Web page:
Once in a Lifetime: The Extraordinary Story of the New York Cosmos | Screen | Pittsburgh | Pittsburgh City Paper

Once in a Lifetime: The Extraordinary Story of the New York Cosmos

The Other Football



I hung a photo of Cosmos soccer player Shep Messing on my wall, in the late 1970s. Not sure why. The memory just popped up, disconnected from its context, while watching Paul Crowder and John Dower's thoroughly engaging documentary about U.S. professional soccer in the 1970s, Once in a Lifetime: The Extraordinary Story of the New York Cosmos. But I reckon it proves the film's point: Soccer had a brief flash of heat in the late '70s, even if today we can barely disgorge it from the darkest recesses of our brains. Luckily, this film is a joyful, and informative, trip back.



In the mid-1970s, the New York Cosmos, a struggling team whose players kept day jobs, caught the attention of Steve Ross, head of Warner Entertainment and a charismatic powerbroker. Ross' idea to kick-start the team, and in theory, America's embrace of a sport he loved, was simple: Hire the best player in the world, recently retired Brazilian superstar Pelé. Importing talent proved a successful strategy, and Ross continued to augment the team with international stars, creating what looked like an on-field United Nations mixed with a three-ring circus (cheerleaders, bands, Warner's own Bugs Bunny).


Plenty of great archival footage is intercut with contemporary interviews with players, management, sports journalists and other interested parties, including Henry Kissinger, who purportedly played a unique role. Most look back cheerfully, even as the recriminations fly. (One interviewee counsels that the historical accounts will be Rashomon-like, referring to that film's infamous multiple versions of truth.) Unfortunately, we never hear from the King himself; Pelé "declined to be interviewed," and the film accompanies that disclaimer with a ka-ching sound effect (draw your own conclusions).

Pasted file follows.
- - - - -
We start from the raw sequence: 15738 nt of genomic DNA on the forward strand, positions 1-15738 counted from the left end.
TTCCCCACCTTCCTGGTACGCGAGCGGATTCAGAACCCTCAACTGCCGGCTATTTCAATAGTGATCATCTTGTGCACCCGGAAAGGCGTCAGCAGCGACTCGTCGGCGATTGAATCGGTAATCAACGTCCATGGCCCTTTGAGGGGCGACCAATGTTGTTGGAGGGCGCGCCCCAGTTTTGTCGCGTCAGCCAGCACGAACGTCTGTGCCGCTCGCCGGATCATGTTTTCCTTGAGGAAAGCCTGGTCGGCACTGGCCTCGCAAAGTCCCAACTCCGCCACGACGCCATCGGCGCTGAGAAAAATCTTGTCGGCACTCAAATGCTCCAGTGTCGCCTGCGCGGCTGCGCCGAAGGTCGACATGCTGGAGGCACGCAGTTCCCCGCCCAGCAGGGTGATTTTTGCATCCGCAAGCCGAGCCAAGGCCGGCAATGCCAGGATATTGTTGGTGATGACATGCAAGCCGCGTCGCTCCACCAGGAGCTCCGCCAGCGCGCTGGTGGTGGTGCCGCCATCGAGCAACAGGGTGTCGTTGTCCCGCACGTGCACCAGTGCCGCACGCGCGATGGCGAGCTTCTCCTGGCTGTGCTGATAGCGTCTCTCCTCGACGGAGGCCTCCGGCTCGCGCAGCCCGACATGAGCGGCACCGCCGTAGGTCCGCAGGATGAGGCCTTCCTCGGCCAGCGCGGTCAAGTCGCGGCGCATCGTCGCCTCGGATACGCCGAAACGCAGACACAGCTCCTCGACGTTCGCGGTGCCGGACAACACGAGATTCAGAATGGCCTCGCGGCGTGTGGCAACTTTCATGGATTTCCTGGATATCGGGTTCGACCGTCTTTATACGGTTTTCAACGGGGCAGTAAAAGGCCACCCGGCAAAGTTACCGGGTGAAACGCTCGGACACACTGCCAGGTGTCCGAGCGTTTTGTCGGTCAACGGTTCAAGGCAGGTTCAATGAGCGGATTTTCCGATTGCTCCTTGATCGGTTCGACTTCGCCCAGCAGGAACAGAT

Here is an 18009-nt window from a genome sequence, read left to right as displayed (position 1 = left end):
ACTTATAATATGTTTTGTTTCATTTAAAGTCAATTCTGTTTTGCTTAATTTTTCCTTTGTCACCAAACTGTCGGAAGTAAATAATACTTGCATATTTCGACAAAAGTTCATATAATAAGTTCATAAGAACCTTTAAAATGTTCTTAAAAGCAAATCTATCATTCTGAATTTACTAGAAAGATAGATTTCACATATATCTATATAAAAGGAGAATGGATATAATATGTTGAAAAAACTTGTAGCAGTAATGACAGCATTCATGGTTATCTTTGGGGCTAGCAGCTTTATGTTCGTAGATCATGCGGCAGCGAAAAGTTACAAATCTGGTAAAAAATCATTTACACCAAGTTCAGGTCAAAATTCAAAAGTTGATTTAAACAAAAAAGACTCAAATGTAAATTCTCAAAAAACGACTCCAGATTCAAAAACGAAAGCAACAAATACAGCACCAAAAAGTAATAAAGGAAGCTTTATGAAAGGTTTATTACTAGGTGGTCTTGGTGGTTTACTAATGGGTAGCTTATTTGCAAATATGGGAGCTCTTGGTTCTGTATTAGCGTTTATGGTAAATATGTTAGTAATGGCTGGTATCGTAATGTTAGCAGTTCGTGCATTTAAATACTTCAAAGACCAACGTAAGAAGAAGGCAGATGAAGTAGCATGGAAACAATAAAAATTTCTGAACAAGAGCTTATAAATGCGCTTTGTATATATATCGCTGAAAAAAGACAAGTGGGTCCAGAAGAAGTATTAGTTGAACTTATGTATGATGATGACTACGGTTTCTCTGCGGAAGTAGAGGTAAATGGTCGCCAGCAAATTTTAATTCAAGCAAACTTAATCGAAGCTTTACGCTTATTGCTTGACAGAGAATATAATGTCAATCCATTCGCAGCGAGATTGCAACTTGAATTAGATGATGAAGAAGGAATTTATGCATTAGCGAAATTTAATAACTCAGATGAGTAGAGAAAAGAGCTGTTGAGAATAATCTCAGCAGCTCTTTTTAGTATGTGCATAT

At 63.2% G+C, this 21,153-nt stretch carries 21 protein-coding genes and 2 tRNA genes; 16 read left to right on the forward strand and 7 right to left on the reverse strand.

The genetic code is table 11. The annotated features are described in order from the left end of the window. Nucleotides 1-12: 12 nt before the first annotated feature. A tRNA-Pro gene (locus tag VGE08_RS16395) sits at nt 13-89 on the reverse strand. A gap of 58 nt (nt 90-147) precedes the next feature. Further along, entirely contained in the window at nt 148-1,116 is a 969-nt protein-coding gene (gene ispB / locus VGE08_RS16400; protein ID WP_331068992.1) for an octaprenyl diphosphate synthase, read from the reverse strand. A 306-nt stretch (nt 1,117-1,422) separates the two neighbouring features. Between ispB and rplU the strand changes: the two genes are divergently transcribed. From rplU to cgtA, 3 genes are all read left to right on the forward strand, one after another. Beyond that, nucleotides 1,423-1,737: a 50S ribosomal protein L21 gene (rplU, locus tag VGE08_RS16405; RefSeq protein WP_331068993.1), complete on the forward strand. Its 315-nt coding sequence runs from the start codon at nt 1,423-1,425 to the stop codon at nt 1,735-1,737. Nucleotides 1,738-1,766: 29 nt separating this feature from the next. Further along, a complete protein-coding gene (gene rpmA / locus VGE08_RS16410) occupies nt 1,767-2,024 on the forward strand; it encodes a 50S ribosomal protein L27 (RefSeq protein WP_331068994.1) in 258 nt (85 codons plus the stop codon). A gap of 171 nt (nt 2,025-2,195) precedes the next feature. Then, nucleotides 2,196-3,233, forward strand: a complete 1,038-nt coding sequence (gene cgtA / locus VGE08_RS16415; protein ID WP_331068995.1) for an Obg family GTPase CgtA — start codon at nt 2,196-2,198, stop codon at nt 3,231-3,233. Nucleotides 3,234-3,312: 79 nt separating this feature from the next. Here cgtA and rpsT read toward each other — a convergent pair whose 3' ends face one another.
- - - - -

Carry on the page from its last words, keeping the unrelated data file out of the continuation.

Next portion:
In many respects, Once is less a sports story (certainly, interest in soccer is no prerequisite) than a fascinating account of that quintessentially American tendency to just create from air and carefully calibrated hype whatever one guy reckons consumers need. Steve Ross had brought us rock 'n' roll, cable television and Space Invaders, and now, dammit, we were to have and enjoy international-caliber soccer. It even worked for a minute or so.


Ultimately, as in so many rags-to-riches tales, the Cosmos were done in by their own success, and eventually slipped back into obscurity. Ross and his compatriots never realized their dream ... that the American public would truly become part of the global football family. Yet the team's flash of success is still likely the reason millions of kiddies in the '80s and '90s took to the soccer field, embracing a game their parents never knew. And the Cosmos saga does prove that when all the stars align, America's perennial "game of the future" can make a full-throated fast break for the present.

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